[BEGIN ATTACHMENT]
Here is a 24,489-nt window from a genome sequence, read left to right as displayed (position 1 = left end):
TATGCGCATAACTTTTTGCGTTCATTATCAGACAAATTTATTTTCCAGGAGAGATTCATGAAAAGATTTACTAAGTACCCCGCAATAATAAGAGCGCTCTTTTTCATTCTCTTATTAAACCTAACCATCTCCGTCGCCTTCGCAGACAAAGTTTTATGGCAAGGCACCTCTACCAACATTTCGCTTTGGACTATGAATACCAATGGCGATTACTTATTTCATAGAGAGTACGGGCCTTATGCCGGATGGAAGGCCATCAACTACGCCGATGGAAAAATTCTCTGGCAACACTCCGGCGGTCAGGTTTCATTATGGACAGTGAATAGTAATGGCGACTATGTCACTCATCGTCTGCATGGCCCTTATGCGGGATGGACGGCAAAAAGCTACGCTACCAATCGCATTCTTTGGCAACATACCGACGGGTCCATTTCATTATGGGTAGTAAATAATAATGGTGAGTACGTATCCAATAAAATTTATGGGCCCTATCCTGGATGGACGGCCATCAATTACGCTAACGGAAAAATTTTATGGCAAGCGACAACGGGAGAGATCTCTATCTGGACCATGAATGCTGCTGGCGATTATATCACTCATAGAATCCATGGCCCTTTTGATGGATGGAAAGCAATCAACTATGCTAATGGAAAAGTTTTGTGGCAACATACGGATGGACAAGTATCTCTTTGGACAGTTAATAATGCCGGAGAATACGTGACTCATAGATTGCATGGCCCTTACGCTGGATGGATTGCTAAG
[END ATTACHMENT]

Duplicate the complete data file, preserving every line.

Here is a 24,489-nt window from a genome sequence, read left to right as displayed (position 1 = left end):
TATGCGCATAACTTTTTGCGTTCATTATCAGACAAATTTATTTTCCAGGAGAGATTCATGAAAAGATTTACTAAGTACCCCGCAATAATAAGAGCGCTCTTTTTCATTCTCTTATTAAACCTAACCATCTCCGTCGCCTTCGCAGACAAAGTTTTATGGCAAGGCACCTCTACCAACATTTCGCTTTGGACTATGAATACCAATGGCGATTACTTATTTCATAGAGAGTACGGGCCTTATGCCGGATGGAAGGCCATCAACTACGCCGATGGAAAAATTCTCTGGCAACACTCCGGCGGTCAGGTTTCATTATGGACAGTGAATAGTAATGGCGACTATGTCACTCATCGTCTGCATGGCCCTTATGCGGGATGGACGGCAAAAAGCTACGCTACCAATCGCATTCTTTGGCAACATACCGACGGGTCCATTTCATTATGGGTAGTAAATAATAATGGTGAGTACGTATCCAATAAAATTTATGGGCCCTATCCTGGATGGACGGCCATCAATTACGCTAACGGAAAAATTTTATGGCAAGCGACAACGGGAGAGATCTCTATCTGGACCATGAATGCTGCTGGCGATTATATCACTCATAGAATCCATGGCCCTTTTGATGGATGGAAAGCAATCAACTATGCTAATGGAAAAGTTTTGTGGCAACATACGGATGGACAAGTATCTCTTTGGACAGTTAATAATGCCGGAGAATACGTGACTCATAGATTGCATGGCCCTTACGCTGGATGGATTGCTAAG